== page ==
Simi Valley

Heart Health

Cardiology and Interventional Cardiology

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It is never too late to make changes to reduce the risk of having a heart attack. Amazingly enough, when people who have smoked for decades quit smoking, within two years their risk of having a heart attack falls within two years to that of someone who has never smoked.

Preventing heart disease is possible, and the experts at Adventist Health Simi Valley can help.

For more information or to make an appointment, call (805) 955-6560.

  • American Heart Association Gold Plus Quality Achievement Award and Target Stroke Elite Plus Honor Roll
  • American Heart Association STEMI Receiving Center Quality Achievement Award
  • Accredited Chest Pain Center with Primary PCI and Resuscitation

We will partner with you to recognize your symptoms and address risk factors early. Our cardiologists offer an integrated approach to patient care, including:

  • Comprehensive assessment of all cardiovascular risk factors
  • An individualized nutrition plan
  • Lifestyle counseling

Heart and Stroke Signs and Symptoms Guide (English)

Heart and Stroke Signs and Symptoms Guide (Spanish)

We provide full Cardio Services, Cardiology Consultations, and following procedures in office:

  • Cardio Consultation
  • Stress Echo
  • Echocardiogram
  • Carotid Ultrasound
  • 24hr Holter Monitor
  • EKG
  • Pacemaker Checks
  • Blood Pressure Check
  • Treadmill test
  • Zio Patch - 7 Days of Monitoring
  • Cardio Net - Up to 30 Days of Monitoring
  • Blood Draws

FAQ'S About Preventing Heart Disease

When Should I Start Paying Attention to My Heart Health?
  • It is never too early to start! Whether or not you develop heart disease will depend on your behaviors and environment, genetic factors, or a combination of both.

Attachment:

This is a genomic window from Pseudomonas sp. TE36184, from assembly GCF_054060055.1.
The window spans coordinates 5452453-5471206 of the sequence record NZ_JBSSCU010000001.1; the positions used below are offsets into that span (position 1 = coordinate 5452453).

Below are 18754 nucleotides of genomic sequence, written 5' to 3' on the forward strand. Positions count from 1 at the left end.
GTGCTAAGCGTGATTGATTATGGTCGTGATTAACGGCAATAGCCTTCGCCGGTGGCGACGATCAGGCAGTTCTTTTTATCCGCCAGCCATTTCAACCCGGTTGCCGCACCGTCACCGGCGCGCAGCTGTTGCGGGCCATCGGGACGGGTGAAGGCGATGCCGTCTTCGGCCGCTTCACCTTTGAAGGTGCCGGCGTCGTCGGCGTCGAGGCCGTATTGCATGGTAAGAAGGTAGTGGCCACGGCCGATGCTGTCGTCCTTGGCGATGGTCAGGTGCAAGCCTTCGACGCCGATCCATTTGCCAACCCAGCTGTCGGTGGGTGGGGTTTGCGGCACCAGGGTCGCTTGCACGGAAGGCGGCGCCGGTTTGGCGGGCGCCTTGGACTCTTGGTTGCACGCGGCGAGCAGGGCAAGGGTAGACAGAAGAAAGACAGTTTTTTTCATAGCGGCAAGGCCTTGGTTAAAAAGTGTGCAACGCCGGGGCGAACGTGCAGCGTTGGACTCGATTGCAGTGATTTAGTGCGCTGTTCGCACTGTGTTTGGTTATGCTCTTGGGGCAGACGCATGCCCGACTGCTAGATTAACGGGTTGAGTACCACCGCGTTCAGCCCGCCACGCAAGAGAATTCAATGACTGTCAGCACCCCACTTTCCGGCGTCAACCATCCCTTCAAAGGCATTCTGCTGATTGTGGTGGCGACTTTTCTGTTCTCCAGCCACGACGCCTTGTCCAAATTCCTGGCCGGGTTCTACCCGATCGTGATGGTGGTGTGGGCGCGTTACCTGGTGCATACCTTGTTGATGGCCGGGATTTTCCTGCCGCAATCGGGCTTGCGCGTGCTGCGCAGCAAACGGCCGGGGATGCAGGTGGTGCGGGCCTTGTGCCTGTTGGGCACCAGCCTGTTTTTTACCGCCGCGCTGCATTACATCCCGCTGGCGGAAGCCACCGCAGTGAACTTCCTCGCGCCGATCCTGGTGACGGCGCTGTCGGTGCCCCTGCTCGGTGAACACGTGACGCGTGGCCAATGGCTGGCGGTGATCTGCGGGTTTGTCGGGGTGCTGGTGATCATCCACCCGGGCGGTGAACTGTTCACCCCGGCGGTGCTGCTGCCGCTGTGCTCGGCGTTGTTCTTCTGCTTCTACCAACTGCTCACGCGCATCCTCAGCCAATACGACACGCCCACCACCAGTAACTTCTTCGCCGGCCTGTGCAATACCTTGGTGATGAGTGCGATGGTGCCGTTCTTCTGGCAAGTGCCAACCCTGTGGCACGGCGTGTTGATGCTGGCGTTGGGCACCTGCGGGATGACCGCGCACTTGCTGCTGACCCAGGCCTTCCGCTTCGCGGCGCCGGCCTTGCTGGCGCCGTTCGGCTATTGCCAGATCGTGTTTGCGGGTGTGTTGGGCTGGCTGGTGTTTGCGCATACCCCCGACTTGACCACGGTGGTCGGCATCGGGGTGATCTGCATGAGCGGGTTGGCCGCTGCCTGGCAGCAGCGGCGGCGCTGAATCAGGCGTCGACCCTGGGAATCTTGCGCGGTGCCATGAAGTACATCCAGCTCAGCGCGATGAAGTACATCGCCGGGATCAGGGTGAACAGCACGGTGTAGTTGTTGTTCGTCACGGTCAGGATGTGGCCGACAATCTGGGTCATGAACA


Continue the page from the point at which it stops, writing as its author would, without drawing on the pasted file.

• Coronary artery disease, the most common form of heart disease, typically begins in early adulthood. Some people are born with inherited heart or metabolic problems that raise their risk for the early appearance of heart health issues. Knowing something about your family's health history is a good start.
  • Get screened regularly to find out if you have high LDL (low density lipoprotein) cholesterol, high blood pressure or high blood sugar—conditions that are relatively symptomless but that raise your risk for coronary artery disease.
How Can I Avoid Heart Disease?
  • Eating heart-healthy food
  • Being physically active
  • Not smoking
  • Maintaining an appropriate weight

Control of risk factors with lifestyle change, and sometimes with medications like statins, can reduce the risk of heart attacks.

For some people with specific genetic conditions, like familial hypercholesterolemia and hypertrophic cardiomyopathy, the effect of their genes tends to dominate the effect of environment, although environment continues to play a role.

For people without such a strong genetic component, a family history of heart disease may still provide clues. Some drugs, including cocaine and methamphetamines, and medical treatments, such as chemotherapy, can also damage the heart.

Other medical conditions, like diabetes and sleep apnea, can also raise your risk for heart disease, so finding good care for those conditions is also important. As you grow older, it also makes sense to know the symptoms of a heart attack, so you can seek prompt medical attention if they occur.